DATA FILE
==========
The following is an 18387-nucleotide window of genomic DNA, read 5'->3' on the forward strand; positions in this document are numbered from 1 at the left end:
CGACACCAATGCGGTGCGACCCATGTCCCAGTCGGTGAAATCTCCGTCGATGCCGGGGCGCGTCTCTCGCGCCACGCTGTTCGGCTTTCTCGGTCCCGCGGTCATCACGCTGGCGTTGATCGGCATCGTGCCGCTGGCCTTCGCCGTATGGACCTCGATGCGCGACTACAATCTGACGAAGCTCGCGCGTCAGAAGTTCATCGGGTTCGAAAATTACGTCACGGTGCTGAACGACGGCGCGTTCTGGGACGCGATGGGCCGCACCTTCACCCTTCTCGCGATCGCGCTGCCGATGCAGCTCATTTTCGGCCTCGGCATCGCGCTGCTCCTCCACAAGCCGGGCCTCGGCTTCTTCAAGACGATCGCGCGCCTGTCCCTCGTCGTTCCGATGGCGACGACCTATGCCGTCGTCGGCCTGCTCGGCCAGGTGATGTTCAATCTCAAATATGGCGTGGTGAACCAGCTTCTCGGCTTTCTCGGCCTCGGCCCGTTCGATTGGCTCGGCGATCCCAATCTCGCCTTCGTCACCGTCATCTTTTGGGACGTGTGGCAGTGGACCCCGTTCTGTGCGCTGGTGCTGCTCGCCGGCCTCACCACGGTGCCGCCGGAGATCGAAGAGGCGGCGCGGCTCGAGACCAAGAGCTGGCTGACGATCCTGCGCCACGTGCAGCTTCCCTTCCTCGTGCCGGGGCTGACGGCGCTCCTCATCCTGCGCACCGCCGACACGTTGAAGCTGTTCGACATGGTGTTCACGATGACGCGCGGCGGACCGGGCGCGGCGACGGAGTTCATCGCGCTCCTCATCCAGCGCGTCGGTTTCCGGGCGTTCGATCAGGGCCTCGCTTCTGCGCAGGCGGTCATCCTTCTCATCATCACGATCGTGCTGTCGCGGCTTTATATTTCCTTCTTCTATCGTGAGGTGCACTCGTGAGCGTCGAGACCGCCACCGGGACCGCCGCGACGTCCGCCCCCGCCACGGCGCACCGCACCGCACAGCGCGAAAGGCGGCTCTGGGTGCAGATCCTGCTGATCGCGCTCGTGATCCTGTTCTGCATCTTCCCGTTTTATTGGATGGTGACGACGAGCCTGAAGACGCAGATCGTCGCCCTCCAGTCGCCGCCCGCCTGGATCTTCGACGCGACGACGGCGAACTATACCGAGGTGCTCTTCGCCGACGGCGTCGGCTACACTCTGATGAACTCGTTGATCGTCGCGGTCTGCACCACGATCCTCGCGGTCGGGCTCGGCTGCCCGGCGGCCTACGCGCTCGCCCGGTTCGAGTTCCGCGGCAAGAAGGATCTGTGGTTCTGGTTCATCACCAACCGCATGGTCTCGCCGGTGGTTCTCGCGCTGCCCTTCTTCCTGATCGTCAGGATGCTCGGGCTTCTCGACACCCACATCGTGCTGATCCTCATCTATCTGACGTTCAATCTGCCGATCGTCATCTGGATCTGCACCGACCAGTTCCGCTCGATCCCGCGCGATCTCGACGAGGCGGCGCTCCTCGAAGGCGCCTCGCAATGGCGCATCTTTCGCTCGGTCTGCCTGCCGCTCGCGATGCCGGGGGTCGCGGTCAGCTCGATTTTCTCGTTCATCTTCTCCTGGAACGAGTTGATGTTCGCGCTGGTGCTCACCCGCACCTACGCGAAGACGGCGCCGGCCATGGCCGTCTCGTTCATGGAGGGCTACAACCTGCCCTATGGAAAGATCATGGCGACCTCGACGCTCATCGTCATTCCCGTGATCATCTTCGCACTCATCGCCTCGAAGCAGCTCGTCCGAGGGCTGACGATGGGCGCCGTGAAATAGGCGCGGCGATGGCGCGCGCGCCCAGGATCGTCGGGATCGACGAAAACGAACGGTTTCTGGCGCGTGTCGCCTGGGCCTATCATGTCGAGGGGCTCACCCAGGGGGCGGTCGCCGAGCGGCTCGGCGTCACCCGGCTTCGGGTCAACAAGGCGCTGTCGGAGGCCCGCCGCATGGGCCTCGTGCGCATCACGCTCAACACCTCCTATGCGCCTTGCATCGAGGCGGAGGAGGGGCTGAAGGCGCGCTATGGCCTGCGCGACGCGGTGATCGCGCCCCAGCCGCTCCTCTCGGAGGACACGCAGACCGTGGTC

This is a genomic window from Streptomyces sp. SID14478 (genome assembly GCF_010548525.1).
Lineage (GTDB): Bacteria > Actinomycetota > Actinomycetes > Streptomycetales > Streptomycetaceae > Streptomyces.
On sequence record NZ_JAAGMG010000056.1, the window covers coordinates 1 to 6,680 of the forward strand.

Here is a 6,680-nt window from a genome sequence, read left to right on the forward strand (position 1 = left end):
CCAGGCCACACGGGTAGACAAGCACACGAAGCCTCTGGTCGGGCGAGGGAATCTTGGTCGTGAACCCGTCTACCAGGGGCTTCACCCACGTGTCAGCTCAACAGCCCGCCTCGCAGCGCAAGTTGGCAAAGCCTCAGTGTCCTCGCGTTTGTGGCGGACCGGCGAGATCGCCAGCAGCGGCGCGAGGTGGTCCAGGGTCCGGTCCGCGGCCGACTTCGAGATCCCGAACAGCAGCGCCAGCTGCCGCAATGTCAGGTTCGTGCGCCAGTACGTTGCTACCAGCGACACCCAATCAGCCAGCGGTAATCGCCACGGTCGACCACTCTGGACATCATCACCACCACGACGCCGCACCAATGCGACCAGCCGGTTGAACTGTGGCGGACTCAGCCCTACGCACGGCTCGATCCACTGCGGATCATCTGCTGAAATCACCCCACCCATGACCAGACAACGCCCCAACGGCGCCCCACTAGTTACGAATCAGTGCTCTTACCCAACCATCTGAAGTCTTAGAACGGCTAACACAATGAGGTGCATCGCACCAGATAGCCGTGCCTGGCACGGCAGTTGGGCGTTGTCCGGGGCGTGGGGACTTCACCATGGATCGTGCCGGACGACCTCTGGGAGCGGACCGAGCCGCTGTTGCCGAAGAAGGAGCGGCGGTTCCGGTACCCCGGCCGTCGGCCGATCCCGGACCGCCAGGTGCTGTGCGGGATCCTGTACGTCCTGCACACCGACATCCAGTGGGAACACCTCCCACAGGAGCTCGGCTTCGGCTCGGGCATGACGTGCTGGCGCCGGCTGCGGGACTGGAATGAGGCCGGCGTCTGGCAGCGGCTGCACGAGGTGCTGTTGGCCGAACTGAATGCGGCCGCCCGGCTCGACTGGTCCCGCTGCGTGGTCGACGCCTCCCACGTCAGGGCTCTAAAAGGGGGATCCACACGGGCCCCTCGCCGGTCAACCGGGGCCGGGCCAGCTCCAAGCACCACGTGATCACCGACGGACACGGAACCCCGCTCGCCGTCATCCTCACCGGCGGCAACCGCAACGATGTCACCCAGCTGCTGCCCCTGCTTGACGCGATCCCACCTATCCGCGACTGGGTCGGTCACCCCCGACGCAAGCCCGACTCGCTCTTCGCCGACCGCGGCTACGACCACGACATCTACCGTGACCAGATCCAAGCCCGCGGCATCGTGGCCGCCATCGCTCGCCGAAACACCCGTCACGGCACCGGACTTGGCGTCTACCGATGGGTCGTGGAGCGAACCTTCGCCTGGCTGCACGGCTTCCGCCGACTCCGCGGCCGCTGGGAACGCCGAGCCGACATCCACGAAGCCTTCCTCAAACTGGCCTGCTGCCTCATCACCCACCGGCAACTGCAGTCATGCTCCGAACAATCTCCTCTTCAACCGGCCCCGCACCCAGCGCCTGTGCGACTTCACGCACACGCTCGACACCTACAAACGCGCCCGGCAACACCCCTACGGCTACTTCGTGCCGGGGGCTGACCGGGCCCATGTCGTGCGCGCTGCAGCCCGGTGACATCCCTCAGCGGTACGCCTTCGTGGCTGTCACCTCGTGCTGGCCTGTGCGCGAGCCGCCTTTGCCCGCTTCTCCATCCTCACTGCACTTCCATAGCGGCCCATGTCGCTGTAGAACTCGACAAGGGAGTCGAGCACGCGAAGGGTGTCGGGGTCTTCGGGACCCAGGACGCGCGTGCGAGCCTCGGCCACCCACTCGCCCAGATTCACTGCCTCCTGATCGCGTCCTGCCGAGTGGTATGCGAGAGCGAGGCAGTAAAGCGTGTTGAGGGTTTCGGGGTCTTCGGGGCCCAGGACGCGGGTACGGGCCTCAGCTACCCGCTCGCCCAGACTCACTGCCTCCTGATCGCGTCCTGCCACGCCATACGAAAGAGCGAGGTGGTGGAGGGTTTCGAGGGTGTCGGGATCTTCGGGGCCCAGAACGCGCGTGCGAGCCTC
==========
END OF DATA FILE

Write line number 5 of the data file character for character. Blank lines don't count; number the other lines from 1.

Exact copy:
On sequence record NZ_JAAGMG010000056.1, the window covers coordinates 1 to 6,680 of the forward strand.